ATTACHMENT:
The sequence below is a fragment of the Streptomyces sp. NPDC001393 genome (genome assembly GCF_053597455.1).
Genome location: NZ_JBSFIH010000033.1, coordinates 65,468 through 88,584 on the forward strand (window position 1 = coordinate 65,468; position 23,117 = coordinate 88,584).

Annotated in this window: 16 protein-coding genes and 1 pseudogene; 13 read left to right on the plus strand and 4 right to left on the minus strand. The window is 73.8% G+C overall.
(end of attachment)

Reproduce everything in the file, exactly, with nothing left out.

The sequence below is a fragment of the Streptomyces sp. NPDC001393 genome (genome assembly GCF_053597455.1).
Genome location: NZ_JBSFIH010000033.1, coordinates 65,468 through 88,584 on the forward strand (window position 1 = coordinate 65,468; position 23,117 = coordinate 88,584).

Annotated in this window: 16 protein-coding genes and 1 pseudogene; 13 read left to right on the plus strand and 4 right to left on the minus strand. The window is 73.8% G+C overall.